Problems of International Trade. Case Study: Nigeria

3181 Words Jan 3rd, 2013 13 Pages
1. INTRODUCTION
International trade is the exchange of goods and services among countries for money. This involves the importation and exportation of goods and services. Many countries in the world are faced with problems engaging in international trade successfully. However international trade is one of the major determinants of a countries economic growth. Ideally every country should export more goods and services than it import goods and service. This differs on the natural resources, technology and labour force.
Nigeria is Africa’s most populous country with a population of over 150 million people. It is one of the largest oil producers in the continent creating huge inflows of foreign income. Without question it holds enormous
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Free trade makes a great deal of theoretical sense, but it is ignored in practice by virtually all countries. Despite some obvious advantages, nations are in dined to discourage free trade instead of promoting it. The temptation to protect one's interests is the cause for this trade myopia.
Governments in many countries distort trade and welfare arrangements to gain economic and political advantages or benefits. They use a combination of tariff and nontariff methods. It is impossible to list all marketing barriers, because there are simply too many of them. And governments continually create new import restrictions or adjust the ones currently in existence.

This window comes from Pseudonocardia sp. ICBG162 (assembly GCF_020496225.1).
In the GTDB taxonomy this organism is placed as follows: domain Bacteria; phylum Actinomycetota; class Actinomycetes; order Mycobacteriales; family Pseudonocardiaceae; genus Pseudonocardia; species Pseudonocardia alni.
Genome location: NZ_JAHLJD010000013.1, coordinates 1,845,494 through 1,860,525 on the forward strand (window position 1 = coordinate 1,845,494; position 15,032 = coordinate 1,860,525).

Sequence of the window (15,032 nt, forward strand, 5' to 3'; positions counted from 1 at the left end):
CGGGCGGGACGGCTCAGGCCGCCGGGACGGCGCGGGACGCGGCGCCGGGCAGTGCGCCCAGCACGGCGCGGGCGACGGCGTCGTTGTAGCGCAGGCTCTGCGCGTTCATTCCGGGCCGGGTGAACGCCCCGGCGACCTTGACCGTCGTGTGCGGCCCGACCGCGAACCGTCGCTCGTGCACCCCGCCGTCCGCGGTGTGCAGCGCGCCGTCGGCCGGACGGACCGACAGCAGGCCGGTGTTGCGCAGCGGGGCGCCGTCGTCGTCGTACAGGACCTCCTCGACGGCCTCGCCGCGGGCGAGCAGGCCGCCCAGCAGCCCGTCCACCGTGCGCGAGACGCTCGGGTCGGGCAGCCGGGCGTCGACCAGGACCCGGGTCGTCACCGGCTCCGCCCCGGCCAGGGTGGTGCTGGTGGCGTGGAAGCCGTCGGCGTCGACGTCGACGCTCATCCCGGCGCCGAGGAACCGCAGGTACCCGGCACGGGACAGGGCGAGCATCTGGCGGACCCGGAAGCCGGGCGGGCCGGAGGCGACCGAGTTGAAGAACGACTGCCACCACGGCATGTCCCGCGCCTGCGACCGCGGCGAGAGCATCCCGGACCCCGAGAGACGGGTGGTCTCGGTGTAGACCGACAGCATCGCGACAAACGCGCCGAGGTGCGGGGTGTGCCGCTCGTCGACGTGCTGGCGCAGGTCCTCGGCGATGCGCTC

Klare and Volman (2012) Compared Africa with the Middle East. Africa possesses a relatively modest share of the world’s petroleum reserves: about 9.4% of proven world reserves, compared with 61.7% for the Middle East. Nevertheless, the world’s major oil-consuming nations, led by the USA, China and the Western European countries, have exhibited extraordinary interest in the development of African oil reserves, making huge bids for whatever exploration blocks become available and investing large sums in drilling platforms, pipelines, loading facilities and other production infrastructure.
In the area of security Several African countries have also
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